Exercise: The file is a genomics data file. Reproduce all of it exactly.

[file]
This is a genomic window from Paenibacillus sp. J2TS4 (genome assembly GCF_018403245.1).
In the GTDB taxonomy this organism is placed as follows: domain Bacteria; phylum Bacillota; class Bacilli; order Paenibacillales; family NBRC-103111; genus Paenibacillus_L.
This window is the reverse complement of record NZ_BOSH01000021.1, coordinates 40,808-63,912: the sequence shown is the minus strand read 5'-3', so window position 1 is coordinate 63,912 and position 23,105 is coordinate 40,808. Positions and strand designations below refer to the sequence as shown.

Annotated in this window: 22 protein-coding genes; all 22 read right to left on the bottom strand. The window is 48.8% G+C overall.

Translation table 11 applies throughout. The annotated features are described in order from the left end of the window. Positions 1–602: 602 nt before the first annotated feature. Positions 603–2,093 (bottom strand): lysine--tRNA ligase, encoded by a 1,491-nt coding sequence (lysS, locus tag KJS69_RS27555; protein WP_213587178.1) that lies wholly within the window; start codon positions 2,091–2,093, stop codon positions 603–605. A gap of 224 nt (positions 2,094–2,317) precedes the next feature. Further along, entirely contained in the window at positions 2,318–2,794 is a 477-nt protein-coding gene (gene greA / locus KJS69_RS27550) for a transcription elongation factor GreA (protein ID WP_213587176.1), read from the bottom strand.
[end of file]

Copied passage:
This is a genomic window from Paenibacillus sp. J2TS4 (genome assembly GCF_018403245.1).
In the GTDB taxonomy this organism is placed as follows: domain Bacteria; phylum Bacillota; class Bacilli; order Paenibacillales; family NBRC-103111; genus Paenibacillus_L.
This window is the reverse complement of record NZ_BOSH01000021.1, coordinates 40,808-63,912: the sequence shown is the minus strand read 5'-3', so window position 1 is coordinate 63,912 and position 23,105 is coordinate 40,808. Positions and strand designations below refer to the sequence as shown.

Annotated in this window: 22 protein-coding genes; all 22 read right to left on the bottom strand. The window is 48.8% G+C overall.

Translation table 11 applies throughout. The annotated features are described in order from the left end of the window. Positions 1–602: 602 nt before the first annotated feature. Positions 603–2,093 (bottom strand): lysine--tRNA ligase, encoded by a 1,491-nt coding sequence (lysS, locus tag KJS69_RS27555; protein WP_213587178.1) that lies wholly within the window; start codon positions 2,091–2,093, stop codon positions 603–605. A gap of 224 nt (positions 2,094–2,317) precedes the next feature. Further along, entirely contained in the window at positions 2,318–2,794 is a 477-nt protein-coding gene (gene greA / locus KJS69_RS27550) for a transcription elongation factor GreA (protein ID WP_213587176.1), read from the bottom strand.